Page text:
“Going in and harvesting, salvaging all the materials that are useful. Doing greening insulation after a demolition and doing the maintenance that comes with owning a lot of vacant lots, mowing, trimming, whatever else,” said Matt Martin, Trumbull Neighborhood Partnership.

Experienced contractors will be training the new hires.

Get the full story here!



TNP lands federal grant of $225,000 for project, jobs

From Raymond L. Smith via the Tribune Chronicle:

“WARREN — A $225,000 grant will be used to renovate a Mahoning Avenue residence and carriage house that eventually will house offices for Trumbull Neighborhood Partnership and serve as a training center for new employees of the nonprofit.

The funding will help create at least eight full-time positions at TNP under a program called Building a Better Warren, and TNP will hire low-income individuals to fill a majority of the positions.

“Those hired will be taught skills to work in modules that include reconstruction and salvaging, home rehabilitation, landscape installation and landscape maintenance,” Matt Martin, executive director of TNP, said. “This is an opportunity to put low-income residents to work.”

TNP will leverage some of its existing  demolition dollars with its work with the Trumbull County Land Reutilization Corp. to focus rehabilitation work on properties in the corporation’s current inventory.

“This program is all about putting our residents to work in quality, year-round jobs revitalizing our neighborhoods,” Martin said. “We have merged the need for blight remediation with the need for meaningful workforce development, and we have leveraged multiple resources and partnerships to create this opportunity. This is an exciting program for our community.”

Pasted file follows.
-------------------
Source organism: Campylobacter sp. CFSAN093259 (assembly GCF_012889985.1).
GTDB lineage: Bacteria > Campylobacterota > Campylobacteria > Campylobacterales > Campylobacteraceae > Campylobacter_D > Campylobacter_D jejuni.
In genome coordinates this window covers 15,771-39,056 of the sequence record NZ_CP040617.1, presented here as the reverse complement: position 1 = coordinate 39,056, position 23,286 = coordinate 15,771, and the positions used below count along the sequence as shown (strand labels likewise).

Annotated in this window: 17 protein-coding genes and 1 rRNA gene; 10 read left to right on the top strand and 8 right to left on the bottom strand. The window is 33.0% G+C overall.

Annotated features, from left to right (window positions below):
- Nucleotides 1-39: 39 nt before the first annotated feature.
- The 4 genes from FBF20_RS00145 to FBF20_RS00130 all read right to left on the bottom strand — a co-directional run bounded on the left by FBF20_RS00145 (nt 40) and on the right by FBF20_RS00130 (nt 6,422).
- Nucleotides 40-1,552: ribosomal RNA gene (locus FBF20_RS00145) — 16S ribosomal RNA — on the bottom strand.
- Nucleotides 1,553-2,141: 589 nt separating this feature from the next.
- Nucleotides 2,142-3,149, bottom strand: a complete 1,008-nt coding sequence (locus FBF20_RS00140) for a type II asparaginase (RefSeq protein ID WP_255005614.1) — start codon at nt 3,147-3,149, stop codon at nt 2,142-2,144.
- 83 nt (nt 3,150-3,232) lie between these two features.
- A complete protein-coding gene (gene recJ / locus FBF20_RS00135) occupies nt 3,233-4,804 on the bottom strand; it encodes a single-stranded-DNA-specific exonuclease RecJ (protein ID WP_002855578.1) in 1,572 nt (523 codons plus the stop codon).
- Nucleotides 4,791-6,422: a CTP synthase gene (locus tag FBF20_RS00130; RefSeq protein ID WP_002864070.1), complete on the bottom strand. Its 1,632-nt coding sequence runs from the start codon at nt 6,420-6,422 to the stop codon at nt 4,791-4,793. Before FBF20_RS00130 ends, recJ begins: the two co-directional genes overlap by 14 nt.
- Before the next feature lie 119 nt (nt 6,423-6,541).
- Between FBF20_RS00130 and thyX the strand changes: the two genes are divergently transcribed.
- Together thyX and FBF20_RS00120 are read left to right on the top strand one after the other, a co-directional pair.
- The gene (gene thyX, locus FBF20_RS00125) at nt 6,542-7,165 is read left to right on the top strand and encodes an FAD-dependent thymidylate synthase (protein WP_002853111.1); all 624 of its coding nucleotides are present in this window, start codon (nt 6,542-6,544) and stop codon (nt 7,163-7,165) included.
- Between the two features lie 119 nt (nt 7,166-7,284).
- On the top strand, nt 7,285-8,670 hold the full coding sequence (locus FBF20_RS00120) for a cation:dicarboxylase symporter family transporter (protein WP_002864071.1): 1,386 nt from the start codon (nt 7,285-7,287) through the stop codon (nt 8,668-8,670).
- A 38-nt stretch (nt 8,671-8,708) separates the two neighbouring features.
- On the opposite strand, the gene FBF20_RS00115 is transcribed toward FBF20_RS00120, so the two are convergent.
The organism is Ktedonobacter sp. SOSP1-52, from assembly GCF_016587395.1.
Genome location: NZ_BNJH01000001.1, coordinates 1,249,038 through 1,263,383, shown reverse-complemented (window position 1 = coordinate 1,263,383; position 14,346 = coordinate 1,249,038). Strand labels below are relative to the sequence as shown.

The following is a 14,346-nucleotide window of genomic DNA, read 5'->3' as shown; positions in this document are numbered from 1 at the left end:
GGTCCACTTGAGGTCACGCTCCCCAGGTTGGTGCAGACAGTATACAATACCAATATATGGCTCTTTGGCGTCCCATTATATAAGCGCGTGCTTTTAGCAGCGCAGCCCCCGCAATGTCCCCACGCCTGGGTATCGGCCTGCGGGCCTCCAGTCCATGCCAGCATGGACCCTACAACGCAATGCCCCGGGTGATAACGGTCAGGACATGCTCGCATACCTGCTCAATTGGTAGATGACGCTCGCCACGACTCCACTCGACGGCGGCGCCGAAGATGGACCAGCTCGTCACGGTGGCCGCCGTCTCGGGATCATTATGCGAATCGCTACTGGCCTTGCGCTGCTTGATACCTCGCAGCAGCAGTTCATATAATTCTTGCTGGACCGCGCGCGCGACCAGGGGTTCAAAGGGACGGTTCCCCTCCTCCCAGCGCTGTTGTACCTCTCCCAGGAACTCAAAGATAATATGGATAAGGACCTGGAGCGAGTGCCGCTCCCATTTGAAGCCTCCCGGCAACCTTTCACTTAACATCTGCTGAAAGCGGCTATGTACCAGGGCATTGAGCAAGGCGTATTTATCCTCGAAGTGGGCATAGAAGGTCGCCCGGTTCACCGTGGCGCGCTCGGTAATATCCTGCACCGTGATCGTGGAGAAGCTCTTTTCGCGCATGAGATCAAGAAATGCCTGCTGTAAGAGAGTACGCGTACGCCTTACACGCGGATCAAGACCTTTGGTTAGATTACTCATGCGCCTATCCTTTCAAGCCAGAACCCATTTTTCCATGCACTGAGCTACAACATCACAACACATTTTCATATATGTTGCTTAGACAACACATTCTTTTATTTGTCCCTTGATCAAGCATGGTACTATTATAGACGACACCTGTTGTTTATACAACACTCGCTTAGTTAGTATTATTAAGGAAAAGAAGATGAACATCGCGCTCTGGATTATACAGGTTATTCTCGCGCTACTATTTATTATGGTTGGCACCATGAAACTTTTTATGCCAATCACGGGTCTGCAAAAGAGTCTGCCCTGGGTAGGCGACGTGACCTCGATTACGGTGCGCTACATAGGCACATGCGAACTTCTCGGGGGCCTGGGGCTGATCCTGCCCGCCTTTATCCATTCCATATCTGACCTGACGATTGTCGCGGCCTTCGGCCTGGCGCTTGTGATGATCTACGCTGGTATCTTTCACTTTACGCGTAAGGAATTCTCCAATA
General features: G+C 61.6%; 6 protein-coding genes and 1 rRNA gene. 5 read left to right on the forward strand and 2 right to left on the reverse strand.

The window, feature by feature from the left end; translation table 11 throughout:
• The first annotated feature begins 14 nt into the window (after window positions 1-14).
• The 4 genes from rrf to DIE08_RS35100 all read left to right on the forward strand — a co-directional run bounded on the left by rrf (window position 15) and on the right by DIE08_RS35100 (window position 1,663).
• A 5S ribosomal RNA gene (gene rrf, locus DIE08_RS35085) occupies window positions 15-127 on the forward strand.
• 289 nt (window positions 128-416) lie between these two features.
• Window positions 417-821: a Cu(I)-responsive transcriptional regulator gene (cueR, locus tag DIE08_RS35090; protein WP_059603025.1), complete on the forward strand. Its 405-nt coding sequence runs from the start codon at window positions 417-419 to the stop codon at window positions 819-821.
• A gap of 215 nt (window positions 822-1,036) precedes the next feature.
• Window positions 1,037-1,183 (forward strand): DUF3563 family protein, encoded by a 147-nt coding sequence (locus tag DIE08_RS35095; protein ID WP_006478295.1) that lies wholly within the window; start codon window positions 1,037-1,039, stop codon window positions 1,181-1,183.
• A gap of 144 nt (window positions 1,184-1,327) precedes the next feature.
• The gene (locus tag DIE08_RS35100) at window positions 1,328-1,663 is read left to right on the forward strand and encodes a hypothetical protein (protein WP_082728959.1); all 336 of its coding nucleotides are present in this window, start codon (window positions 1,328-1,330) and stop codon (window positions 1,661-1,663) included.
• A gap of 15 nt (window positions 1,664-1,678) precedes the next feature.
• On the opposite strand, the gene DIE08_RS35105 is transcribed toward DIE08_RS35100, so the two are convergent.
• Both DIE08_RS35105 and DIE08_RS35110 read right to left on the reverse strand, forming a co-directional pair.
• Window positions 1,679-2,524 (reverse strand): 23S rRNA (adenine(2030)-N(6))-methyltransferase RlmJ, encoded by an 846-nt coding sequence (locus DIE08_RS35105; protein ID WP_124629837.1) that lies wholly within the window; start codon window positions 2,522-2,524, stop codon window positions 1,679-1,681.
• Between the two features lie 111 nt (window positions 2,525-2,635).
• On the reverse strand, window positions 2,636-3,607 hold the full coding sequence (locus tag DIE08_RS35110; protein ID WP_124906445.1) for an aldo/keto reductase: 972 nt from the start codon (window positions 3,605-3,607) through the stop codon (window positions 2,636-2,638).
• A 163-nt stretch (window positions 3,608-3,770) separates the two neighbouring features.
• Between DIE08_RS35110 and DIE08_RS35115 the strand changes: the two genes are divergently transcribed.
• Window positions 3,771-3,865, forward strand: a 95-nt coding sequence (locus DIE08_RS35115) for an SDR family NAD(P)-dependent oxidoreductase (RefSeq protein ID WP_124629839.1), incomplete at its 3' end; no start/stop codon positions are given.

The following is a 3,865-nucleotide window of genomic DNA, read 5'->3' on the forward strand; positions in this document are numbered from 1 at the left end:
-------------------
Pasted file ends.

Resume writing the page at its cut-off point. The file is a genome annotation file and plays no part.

Approximately $200,000 of the U.S. Department of Health and Human Services grant will be used for the renovation project at 736 Mahoning Ave. About $25,000 will be used to purchase equipment. The federal dollars are being provided through the HHS Community Economic Development grant program.

“None of this money will be used to pay salaries or benefits,” Martin said. “We will  train people to salvage materials from properties scheduled to be demolished, as well as doing the landscaping and maintenance of properties that already have  been demolished.”

U.S. Sen. Sherrod Brown, D-Ohio, called the HHS award a “win” for Trumbull County.

“By creating opportunities for residents to improve their own community, TNP is living up to its mission to empower citizens and serve every neighborhood,” Brown said.

Martin said he hopes to complete the renovation project sometime in 2017.  Once completed, the carriage house will be used for training  and storage.

Building a Better Warren already has two employees. It expects to build up to eight during the five-year grant program.

The HHS Community Economic Development federal grant program works to help low-income individuals and families become self-sufficient through employment and business development opportunities.”

Read the complete article here.


How are Ohio’s small & mid-sized legacy cities faring?

Ohio’s older industrial cities weathered a number of challenges in recent years, including population loss, ongoing economic transition, and neighborhood instability worsened by the Great Recession and foreclosure crisis.

Smaller legacy cities experienced many of these challenges like their larger neighbors Cleveland and Cincinnati, but have different opportunities and obstacles to confront in achieving revitalization.

OCDCA is partnering with Greater Ohio Policy Center (GOPC) to bring a webinar that will explore the findings of a recent report by GOPC that examined how smaller legacy cities, from Akron to Zanesville, fared over the last 15 years.

GOPC will share best practices that smaller legacy cities throughout the Midwest and Northeast used to jumpstart revitalization.


How are Ohio’s Small & Mid-Sized Legacy Cities Faring?
October 27, 2016
10 – 11:30 AM
Register Here!


Columbus-based member Buckeye Community Hope Foundation brings new senior housing to Akron

The Akron neighborhood of Kenmore will be getting its first new housing in at least fifty years. This project has been in the works for six years.

It will have twenty one-bedroom and two-bedroom apartments and two community rooms that will cater to low-income seniors. The apartments average 850 square feet and are all electric. The units have filled up quickly!

The project will be owned and managed by OCDCA member Buckeye Community Hope Foundation, a Columbus-based nonprofit that specializes in the construction and management of low-income senior housing.

Read more about this development in The Akron Beacon Journal.